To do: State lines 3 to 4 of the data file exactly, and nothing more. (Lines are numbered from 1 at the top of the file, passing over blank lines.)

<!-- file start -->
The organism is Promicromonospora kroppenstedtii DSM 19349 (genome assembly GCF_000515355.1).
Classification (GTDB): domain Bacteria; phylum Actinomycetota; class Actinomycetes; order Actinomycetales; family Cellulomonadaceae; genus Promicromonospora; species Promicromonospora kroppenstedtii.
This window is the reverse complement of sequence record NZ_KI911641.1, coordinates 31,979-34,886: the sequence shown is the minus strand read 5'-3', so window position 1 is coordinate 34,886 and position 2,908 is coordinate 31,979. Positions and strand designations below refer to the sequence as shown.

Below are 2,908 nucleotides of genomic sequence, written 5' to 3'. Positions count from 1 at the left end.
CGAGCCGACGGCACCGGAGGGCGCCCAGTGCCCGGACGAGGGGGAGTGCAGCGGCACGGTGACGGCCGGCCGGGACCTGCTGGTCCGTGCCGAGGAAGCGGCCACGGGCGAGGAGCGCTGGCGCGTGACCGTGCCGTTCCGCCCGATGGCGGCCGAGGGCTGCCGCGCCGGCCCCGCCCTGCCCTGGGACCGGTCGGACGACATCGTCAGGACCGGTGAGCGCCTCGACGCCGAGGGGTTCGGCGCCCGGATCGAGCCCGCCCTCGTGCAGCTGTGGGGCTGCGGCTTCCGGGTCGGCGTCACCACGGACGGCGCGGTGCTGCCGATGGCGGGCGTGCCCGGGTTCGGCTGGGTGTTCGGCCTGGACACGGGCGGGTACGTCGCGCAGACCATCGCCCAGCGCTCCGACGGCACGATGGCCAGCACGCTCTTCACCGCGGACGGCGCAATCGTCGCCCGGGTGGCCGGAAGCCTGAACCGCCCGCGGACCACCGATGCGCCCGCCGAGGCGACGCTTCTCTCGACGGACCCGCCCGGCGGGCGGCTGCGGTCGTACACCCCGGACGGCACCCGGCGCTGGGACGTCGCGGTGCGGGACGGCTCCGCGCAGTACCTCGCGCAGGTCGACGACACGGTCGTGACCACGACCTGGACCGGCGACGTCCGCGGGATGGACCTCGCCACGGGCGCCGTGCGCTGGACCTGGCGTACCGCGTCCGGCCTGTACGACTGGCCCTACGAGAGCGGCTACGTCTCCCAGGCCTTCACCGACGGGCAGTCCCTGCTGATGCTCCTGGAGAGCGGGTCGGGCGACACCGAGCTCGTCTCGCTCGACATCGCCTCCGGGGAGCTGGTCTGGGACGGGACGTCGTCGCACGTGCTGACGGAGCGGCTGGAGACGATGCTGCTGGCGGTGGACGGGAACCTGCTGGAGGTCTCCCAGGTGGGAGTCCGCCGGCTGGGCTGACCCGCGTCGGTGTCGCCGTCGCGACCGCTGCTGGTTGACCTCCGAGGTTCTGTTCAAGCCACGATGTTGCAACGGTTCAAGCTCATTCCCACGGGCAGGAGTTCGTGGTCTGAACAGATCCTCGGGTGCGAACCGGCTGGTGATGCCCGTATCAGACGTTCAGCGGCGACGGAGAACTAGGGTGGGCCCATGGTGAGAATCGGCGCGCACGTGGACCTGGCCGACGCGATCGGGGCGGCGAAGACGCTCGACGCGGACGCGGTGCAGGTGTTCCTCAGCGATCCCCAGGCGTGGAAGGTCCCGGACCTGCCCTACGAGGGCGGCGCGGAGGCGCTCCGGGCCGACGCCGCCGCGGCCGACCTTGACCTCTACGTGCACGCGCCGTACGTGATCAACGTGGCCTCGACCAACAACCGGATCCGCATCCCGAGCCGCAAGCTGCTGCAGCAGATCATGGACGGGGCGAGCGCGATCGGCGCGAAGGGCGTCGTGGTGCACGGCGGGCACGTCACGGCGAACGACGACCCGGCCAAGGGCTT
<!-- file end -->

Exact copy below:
This window is the reverse complement of sequence record NZ_KI911641.1, coordinates 31,979-34,886: the sequence shown is the minus strand read 5'-3', so window position 1 is coordinate 34,886 and position 2,908 is coordinate 31,979. Positions and strand designations below refer to the sequence as shown.

Below are 2,908 nucleotides of genomic sequence, written 5' to 3'. Positions count from 1 at the left end.